A power of attorney (POA) for health care is a form that lets you choose a person to make health care decisions for you. The person you choose will then be able to make health care decisions for you when you can't make decisions for yourself. You can also use the power of attorney for health care to tell the person what decisions you want made for you.
The person you give the power of attorney to is the agent and you are the principal. The agent is usually a spouse, a close friend, or a trusted relative.
You must create the power of attorney while you are still able to make decisions for yourself. You can't create a power of attorney after an injury or illness prevents you from making your own decisions. This means that you must be mentally competent to create a power of attorney.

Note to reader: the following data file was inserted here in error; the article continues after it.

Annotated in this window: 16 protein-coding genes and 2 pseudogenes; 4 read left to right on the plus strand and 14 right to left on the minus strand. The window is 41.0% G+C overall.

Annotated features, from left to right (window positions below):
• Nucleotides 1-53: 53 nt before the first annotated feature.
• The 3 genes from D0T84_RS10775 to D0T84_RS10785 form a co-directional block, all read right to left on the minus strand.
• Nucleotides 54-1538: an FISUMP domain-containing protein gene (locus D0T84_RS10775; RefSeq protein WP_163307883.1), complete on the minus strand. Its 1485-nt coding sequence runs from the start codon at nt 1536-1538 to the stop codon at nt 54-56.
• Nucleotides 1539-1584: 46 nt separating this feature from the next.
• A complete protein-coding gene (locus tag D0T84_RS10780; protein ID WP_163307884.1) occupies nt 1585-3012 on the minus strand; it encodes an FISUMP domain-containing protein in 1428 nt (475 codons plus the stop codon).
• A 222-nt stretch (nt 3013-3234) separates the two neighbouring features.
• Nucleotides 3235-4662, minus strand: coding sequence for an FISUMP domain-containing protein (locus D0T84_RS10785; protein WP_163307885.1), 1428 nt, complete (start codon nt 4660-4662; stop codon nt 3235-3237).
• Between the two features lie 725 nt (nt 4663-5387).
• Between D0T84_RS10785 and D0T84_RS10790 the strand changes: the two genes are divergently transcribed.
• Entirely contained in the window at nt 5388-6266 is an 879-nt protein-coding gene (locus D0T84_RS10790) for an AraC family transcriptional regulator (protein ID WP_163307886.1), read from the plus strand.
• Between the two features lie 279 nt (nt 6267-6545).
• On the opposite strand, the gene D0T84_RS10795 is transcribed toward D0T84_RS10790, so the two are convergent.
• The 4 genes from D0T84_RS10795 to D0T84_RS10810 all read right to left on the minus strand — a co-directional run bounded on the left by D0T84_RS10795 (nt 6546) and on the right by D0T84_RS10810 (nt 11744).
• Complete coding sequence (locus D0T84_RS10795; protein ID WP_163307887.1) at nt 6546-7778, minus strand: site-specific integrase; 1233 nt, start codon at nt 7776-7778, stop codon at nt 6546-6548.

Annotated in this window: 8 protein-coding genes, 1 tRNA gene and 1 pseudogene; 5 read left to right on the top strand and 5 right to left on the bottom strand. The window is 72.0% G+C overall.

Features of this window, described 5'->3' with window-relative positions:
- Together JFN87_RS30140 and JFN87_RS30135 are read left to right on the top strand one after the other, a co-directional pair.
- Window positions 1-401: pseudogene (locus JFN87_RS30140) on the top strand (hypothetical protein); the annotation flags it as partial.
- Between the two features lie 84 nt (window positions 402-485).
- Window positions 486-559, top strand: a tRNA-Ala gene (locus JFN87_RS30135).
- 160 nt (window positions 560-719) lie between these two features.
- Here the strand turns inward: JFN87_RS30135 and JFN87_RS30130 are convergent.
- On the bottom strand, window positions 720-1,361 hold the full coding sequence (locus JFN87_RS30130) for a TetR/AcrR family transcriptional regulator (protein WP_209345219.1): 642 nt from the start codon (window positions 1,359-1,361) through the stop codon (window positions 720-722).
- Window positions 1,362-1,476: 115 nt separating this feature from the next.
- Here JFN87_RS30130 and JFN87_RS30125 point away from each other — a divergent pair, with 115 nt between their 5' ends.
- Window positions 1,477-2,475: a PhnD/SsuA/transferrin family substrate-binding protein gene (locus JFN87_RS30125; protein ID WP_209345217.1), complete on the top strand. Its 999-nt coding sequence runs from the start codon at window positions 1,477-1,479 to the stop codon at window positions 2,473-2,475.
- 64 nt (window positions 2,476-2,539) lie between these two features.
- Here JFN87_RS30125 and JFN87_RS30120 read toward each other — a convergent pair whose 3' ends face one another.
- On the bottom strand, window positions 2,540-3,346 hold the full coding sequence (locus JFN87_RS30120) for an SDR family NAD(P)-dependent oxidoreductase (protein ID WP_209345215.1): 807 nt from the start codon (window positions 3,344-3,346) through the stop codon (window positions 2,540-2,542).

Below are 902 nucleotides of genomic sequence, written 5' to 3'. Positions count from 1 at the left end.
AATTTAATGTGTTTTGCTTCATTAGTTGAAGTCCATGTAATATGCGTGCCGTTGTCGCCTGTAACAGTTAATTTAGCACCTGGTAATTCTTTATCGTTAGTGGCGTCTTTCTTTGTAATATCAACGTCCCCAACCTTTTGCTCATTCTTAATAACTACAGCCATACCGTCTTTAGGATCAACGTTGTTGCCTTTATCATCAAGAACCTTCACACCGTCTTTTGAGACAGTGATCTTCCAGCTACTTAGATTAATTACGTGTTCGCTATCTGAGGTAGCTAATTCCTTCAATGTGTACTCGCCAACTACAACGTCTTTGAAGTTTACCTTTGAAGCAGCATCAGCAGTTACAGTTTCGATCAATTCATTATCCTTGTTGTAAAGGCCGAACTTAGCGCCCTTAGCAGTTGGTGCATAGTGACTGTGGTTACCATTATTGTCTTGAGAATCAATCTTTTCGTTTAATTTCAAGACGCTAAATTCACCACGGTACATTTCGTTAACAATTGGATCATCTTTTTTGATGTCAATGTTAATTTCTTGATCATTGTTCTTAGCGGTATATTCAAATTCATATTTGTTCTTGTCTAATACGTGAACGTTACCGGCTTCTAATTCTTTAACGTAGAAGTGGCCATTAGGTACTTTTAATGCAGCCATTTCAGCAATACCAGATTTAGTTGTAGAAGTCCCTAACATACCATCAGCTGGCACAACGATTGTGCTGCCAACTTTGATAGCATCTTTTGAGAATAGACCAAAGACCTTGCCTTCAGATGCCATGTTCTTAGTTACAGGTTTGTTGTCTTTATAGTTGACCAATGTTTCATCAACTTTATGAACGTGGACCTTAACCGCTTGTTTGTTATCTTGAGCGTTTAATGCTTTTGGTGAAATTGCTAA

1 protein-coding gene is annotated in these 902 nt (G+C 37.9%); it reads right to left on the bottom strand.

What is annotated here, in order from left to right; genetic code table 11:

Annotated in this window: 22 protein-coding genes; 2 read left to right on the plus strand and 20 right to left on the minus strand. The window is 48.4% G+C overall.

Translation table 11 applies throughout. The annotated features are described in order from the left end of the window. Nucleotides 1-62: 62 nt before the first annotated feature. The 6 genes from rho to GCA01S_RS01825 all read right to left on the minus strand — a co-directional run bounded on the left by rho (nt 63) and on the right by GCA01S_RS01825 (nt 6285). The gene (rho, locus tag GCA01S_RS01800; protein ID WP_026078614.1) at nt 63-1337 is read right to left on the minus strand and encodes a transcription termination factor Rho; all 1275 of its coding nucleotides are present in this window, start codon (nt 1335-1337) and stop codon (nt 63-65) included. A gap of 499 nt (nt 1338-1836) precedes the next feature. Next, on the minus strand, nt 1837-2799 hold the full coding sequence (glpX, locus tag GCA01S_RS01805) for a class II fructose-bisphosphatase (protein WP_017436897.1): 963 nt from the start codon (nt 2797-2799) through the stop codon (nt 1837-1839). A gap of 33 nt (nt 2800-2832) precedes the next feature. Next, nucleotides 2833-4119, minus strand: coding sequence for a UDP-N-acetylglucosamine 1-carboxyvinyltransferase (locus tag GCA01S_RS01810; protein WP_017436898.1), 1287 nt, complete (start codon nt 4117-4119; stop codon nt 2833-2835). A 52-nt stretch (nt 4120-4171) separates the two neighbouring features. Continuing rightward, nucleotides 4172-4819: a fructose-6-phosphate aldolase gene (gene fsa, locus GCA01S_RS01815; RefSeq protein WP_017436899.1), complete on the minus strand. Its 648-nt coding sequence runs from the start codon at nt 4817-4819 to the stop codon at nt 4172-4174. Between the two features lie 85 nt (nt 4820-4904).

You decide how much power to give the agent. You can give the agent permission to make all of your health care decisions. Or you can give the agent the power to act only in specific situations.
A few examples of possible decisions your agent can make include:
- Health care
- Medical treatment
- Admitting you to a hospital or other facility
- Discharging you from a hospital or other facility
- Making end-of-life decisions
- Authorizing an autopsy or donation of your body to medical research
- Deciding what happens to your body when you die
You may also limit the powers that your agent may make for you. For example, some types of treatment might be against your religious beliefs. If so, you can prevent the agent from allowing those treatment by saying so in the power of attorney.
If you are giving someone power of attorney for healthcare, you may also want to look into Giving someone power of attorney for property. Someone with power of attorney for property has the ability to handle your money and make financial decisions for you.
Updated: January 2017